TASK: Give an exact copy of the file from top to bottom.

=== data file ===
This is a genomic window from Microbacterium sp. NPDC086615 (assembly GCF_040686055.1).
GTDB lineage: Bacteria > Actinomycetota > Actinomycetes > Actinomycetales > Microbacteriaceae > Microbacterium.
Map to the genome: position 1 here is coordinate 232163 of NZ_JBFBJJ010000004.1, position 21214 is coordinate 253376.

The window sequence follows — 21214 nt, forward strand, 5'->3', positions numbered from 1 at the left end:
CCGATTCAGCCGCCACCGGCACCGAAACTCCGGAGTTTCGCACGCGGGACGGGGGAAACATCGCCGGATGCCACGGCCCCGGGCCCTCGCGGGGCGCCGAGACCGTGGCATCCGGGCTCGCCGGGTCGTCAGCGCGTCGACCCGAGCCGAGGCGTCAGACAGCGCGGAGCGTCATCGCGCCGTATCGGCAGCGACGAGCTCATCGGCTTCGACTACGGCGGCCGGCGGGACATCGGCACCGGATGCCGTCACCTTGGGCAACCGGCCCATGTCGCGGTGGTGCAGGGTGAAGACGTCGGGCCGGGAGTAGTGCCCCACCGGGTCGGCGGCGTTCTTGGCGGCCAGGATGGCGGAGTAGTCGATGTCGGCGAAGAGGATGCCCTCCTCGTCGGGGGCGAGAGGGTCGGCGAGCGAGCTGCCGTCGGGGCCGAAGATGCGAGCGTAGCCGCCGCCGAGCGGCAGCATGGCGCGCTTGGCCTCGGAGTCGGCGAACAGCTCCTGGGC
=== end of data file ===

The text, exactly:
This is a genomic window from Microbacterium sp. NPDC086615 (assembly GCF_040686055.1).
GTDB lineage: Bacteria > Actinomycetota > Actinomycetes > Actinomycetales > Microbacteriaceae > Microbacterium.
Map to the genome: position 1 here is coordinate 232163 of NZ_JBFBJJ010000004.1, position 21214 is coordinate 253376.

The window sequence follows — 21214 nt, forward strand, 5'->3', positions numbered from 1 at the left end:
CCGATTCAGCCGCCACCGGCACCGAAACTCCGGAGTTTCGCACGCGGGACGGGGGAAACATCGCCGGATGCCACGGCCCCGGGCCCTCGCGGGGCGCCGAGACCGTGGCATCCGGGCTCGCCGGGTCGTCAGCGCGTCGACCCGAGCCGAGGCGTCAGACAGCGCGGAGCGTCATCGCGCCGTATCGGCAGCGACGAGCTCATCGGCTTCGACTACGGCGGCCGGCGGGACATCGGCACCGGATGCCGTCACCTTGGGCAACCGGCCCATGTCGCGGTGGTGCAGGGTGAAGACGTCGGGCCGGGAGTAGTGCCCCACCGGGTCGGCGGCGTTCTTGGCGGCCAGGATGGCGGAGTAGTCGATGTCGGCGAAGAGGATGCCCTCCTCGTCGGGGGCGAGAGGGTCGGCGAGCGAGCTGCCGTCGGGGCCGAAGATGCGAGCGTAGCCGCCGCCGAGCGGCAGCATGGCGCGCTTGGCCTCGGAGTCGGCGAACAGCTCCTGGGC